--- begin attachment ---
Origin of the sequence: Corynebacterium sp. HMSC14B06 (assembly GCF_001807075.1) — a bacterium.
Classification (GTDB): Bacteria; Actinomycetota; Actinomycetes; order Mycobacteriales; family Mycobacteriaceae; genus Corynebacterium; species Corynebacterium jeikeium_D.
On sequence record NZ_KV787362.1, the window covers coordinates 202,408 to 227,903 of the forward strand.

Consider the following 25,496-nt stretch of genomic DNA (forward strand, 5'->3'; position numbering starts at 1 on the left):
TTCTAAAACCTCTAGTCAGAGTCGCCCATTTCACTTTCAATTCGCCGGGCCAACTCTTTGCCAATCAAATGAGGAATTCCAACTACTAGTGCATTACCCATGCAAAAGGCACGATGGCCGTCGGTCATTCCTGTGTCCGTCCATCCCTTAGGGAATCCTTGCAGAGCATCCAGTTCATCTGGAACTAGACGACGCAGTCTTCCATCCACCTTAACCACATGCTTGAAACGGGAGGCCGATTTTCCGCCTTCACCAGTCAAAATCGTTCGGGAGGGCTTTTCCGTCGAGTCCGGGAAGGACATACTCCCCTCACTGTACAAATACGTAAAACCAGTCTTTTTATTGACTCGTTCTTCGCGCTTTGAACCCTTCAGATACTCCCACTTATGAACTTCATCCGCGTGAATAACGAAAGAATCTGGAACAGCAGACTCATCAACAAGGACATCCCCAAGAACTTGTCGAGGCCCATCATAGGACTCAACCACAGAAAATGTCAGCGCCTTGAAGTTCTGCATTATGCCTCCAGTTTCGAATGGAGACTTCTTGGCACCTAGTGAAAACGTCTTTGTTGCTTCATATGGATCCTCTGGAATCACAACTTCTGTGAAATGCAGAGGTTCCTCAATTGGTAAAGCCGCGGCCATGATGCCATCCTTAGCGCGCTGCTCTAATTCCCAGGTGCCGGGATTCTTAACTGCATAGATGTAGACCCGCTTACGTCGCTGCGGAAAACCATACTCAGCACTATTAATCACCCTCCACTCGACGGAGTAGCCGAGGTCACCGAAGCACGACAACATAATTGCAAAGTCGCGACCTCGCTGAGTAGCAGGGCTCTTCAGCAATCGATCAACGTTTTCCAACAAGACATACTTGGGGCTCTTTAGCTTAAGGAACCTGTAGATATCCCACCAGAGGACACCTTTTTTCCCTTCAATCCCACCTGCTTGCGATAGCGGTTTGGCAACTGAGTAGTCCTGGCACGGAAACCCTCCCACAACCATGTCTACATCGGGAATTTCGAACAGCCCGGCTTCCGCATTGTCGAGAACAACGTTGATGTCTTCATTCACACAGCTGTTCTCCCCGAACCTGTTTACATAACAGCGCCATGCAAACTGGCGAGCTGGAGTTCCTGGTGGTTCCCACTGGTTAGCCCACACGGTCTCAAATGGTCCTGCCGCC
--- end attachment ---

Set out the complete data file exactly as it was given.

Origin of the sequence: Corynebacterium sp. HMSC14B06 (assembly GCF_001807075.1) — a bacterium.
Classification (GTDB): Bacteria; Actinomycetota; Actinomycetes; order Mycobacteriales; family Mycobacteriaceae; genus Corynebacterium; species Corynebacterium jeikeium_D.
On sequence record NZ_KV787362.1, the window covers coordinates 202,408 to 227,903 of the forward strand.

Consider the following 25,496-nt stretch of genomic DNA (forward strand, 5'->3'; position numbering starts at 1 on the left):
TTCTAAAACCTCTAGTCAGAGTCGCCCATTTCACTTTCAATTCGCCGGGCCAACTCTTTGCCAATCAAATGAGGAATTCCAACTACTAGTGCATTACCCATGCAAAAGGCACGATGGCCGTCGGTCATTCCTGTGTCCGTCCATCCCTTAGGGAATCCTTGCAGAGCATCCAGTTCATCTGGAACTAGACGACGCAGTCTTCCATCCACCTTAACCACATGCTTGAAACGGGAGGCCGATTTTCCGCCTTCACCAGTCAAAATCGTTCGGGAGGGCTTTTCCGTCGAGTCCGGGAAGGACATACTCCCCTCACTGTACAAATACGTAAAACCAGTCTTTTTATTGACTCGTTCTTCGCGCTTTGAACCCTTCAGATACTCCCACTTATGAACTTCATCCGCGTGAATAACGAAAGAATCTGGAACAGCAGACTCATCAACAAGGACATCCCCAAGAACTTGTCGAGGCCCATCATAGGACTCAACCACAGAAAATGTCAGCGCCTTGAAGTTCTGCATTATGCCTCCAGTTTCGAATGGAGACTTCTTGGCACCTAGTGAAAACGTCTTTGTTGCTTCATATGGATCCTCTGGAATCACAACTTCTGTGAAATGCAGAGGTTCCTCAATTGGTAAAGCCGCGGCCATGATGCCATCCTTAGCGCGCTGCTCTAATTCCCAGGTGCCGGGATTCTTAACTGCATAGATGTAGACCCGCTTACGTCGCTGCGGAAAACCATACTCAGCACTATTAATCACCCTCCACTCGACGGAGTAGCCGAGGTCACCGAAGCACGACAACATAATTGCAAAGTCGCGACCTCGCTGAGTAGCAGGGCTCTTCAGCAATCGATCAACGTTTTCCAACAAGACATACTTGGGGCTCTTTAGCTTAAGGAACCTGTAGATATCCCACCAGAGGACACCTTTTTTCCCTTCAATCCCACCTGCTTGCGATAGCGGTTTGGCAACTGAGTAGTCCTGGCACGGAAACCCTCCCACAACCATGTCTACATCGGGAATTTCGAACAGCCCGGCTTCCGCATTGTCGAGAACAACGTTGATGTCTTCATTCACACAGCTGTTCTCCCCGAACCTGTTTACATAACAGCGCCATGCAAACTGGCGAGCTGGAGTTCCTGGTGGTTCCCACTGGTTAGCCCACACGGTCTCAAATGGTCCTGCCGCC